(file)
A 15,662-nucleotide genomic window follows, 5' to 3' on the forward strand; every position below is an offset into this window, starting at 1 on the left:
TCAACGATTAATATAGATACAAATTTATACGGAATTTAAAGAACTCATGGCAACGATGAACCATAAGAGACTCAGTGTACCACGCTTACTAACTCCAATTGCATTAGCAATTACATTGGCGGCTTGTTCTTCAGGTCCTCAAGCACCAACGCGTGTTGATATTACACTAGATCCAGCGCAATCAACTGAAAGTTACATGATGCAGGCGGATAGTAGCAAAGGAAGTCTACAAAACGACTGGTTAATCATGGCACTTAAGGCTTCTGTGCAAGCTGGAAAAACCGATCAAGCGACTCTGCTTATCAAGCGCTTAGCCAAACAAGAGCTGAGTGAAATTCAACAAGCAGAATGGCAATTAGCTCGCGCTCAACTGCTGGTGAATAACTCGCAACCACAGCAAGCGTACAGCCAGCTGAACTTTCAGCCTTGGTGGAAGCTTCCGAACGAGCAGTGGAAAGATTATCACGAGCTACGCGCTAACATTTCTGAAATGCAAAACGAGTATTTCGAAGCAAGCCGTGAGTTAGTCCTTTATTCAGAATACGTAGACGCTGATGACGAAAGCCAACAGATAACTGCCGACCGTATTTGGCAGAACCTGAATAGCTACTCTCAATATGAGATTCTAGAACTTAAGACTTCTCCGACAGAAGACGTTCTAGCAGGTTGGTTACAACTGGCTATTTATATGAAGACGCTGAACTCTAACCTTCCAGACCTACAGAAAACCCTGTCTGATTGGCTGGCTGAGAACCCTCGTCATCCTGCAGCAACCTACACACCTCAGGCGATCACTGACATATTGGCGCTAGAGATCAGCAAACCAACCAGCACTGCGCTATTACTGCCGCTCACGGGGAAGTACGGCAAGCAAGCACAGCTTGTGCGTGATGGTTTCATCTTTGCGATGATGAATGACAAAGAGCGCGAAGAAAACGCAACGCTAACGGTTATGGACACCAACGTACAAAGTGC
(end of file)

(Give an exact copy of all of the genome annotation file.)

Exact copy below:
A 15,662-nucleotide genomic window follows, 5' to 3' on the forward strand; every position below is an offset into this window, starting at 1 on the left:
TCAACGATTAATATAGATACAAATTTATACGGAATTTAAAGAACTCATGGCAACGATGAACCATAAGAGACTCAGTGTACCACGCTTACTAACTCCAATTGCATTAGCAATTACATTGGCGGCTTGTTCTTCAGGTCCTCAAGCACCAACGCGTGTTGATATTACACTAGATCCAGCGCAATCAACTGAAAGTTACATGATGCAGGCGGATAGTAGCAAAGGAAGTCTACAAAACGACTGGTTAATCATGGCACTTAAGGCTTCTGTGCAAGCTGGAAAAACCGATCAAGCGACTCTGCTTATCAAGCGCTTAGCCAAACAAGAGCTGAGTGAAATTCAACAAGCAGAATGGCAATTAGCTCGCGCTCAACTGCTGGTGAATAACTCGCAACCACAGCAAGCGTACAGCCAGCTGAACTTTCAGCCTTGGTGGAAGCTTCCGAACGAGCAGTGGAAAGATTATCACGAGCTACGCGCTAACATTTCTGAAATGCAAAACGAGTATTTCGAAGCAAGCCGTGAGTTAGTCCTTTATTCAGAATACGTAGACGCTGATGACGAAAGCCAACAGATAACTGCCGACCGTATTTGGCAGAACCTGAATAGCTACTCTCAATATGAGATTCTAGAACTTAAGACTTCTCCGACAGAAGACGTTCTAGCAGGTTGGTTACAACTGGCTATTTATATGAAGACGCTGAACTCTAACCTTCCAGACCTACAGAAAACCCTGTCTGATTGGCTGGCTGAGAACCCTCGTCATCCTGCAGCAACCTACACACCTCAGGCGATCACTGACATATTGGCGCTAGAGATCAGCAAACCAACCAGCACTGCGCTATTACTGCCGCTCACGGGGAAGTACGGCAAGCAAGCACAGCTTGTGCGTGATGGTTTCATCTTTGCGATGATGAATGACAAAGAGCGCGAAGAAAACGCAACGCTAACGGTTATGGACACCAACGTACAAAGTGC